St. Louis Learning Disabilities Association

Learning doesn’t come easily for all children. That’s why the St. Louis Learning Disabilities Association (LDA) helps kids learn, no matter how great the obstacles.

“Whatever their diagnosis, including autism, we’re here to put our knowledge and expertise toward working on the problems that your child experiences so we can find a solution, and they can reach their full potential,” says Pam Kortum, LDA CEO. “It’s our hope that each child we touch will learn, develop and achieve to the best of their ability,” she adds, noting that the LDA acronym also fits the organization’s desired outcomes.

One of the biggest struggles facing LDA is that public schools require a diagnosis for a child to access supportive services in the classroom. Many parents also chafe against the idea of “labeling” their child with a learning disability. “But without a label, the child is not entitled to services,” Kortum points out. “In addition, if the parent embraces the diagnosis and learns what the child needs to be successful, the child will eventually embrace it and become [his or her] own advocate.”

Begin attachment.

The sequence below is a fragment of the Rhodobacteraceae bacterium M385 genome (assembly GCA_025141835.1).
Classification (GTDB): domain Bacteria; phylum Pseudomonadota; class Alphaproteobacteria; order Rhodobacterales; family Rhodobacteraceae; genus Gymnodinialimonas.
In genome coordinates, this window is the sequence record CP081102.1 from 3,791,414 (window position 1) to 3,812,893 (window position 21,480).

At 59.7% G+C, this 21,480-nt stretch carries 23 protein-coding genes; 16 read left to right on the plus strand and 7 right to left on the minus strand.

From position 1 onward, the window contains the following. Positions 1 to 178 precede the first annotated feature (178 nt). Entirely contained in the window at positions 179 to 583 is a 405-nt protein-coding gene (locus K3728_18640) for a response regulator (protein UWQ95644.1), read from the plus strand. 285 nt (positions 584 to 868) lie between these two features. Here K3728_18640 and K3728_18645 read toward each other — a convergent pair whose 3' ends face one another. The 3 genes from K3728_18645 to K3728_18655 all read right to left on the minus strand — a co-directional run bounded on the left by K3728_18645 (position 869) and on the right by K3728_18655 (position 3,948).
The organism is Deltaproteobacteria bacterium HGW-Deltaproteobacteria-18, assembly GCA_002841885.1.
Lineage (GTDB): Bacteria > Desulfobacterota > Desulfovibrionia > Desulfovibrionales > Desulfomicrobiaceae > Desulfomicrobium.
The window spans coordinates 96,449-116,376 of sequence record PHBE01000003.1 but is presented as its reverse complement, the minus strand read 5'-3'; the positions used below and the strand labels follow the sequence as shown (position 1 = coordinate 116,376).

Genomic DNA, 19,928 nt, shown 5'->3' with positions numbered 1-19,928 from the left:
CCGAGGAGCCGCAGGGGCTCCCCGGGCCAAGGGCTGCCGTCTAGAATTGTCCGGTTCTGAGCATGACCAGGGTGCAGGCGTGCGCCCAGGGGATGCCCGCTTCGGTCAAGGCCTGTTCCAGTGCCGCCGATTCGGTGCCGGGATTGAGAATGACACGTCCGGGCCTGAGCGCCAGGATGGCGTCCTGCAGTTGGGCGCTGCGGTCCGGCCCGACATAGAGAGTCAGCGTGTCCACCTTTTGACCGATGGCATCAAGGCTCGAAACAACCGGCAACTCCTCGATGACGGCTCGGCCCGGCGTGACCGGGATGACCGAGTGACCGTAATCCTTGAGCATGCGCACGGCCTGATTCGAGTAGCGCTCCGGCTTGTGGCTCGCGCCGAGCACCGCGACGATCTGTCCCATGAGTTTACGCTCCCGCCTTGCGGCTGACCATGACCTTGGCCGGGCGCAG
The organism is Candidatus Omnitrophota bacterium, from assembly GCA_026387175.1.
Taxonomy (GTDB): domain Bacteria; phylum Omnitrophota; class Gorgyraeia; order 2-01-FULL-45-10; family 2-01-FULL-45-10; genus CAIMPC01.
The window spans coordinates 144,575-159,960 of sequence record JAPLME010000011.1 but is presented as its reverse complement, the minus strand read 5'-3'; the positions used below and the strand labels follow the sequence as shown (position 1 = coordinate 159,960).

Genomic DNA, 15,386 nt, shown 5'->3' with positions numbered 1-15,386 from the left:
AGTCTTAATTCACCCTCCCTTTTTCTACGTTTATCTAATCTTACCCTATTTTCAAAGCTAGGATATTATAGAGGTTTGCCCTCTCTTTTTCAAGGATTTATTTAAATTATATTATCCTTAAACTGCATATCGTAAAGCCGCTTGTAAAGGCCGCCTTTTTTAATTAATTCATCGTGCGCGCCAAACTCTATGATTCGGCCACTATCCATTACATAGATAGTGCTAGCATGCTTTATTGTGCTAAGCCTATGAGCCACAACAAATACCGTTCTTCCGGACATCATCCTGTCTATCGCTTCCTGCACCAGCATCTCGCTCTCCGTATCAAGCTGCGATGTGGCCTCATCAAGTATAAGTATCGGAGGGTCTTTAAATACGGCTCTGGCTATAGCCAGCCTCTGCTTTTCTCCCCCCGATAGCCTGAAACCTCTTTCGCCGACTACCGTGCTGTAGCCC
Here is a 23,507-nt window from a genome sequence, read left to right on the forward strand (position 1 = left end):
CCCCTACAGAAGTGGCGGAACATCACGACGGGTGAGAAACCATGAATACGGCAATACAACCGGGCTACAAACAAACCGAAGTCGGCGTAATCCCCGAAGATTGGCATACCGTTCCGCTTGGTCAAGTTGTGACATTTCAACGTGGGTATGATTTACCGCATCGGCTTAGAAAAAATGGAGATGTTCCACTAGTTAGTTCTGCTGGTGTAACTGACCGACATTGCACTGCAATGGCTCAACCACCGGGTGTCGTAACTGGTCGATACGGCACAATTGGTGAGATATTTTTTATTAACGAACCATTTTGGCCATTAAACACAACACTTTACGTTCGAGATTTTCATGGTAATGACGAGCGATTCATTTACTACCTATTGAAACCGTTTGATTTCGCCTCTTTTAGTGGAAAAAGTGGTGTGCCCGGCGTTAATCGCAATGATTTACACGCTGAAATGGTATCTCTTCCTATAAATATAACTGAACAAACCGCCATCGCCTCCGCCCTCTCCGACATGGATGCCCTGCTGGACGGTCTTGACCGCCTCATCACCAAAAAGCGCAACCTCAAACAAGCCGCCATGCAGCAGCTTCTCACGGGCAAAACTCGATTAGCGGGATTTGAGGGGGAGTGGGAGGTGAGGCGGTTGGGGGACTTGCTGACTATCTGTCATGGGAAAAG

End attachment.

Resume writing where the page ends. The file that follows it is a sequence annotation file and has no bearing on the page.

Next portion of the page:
In fact, Kortum encourages families to seek a diagnosis that will help the child better understand his or her specific learning style and identify what is needed to be successful in the classroom. “Done correctly, this knowledge will follow the student into whatever learning environment [he or she] chooses to tackle, including college,” she says.

LDA offers testing at its Ballwin location and school-based one-on-one tutoring, advocacy for specific school-based programming and teacher training programs to help ensure educators are aware of and practicing the best accommodations for learning disabilities while encouraging children with special needs.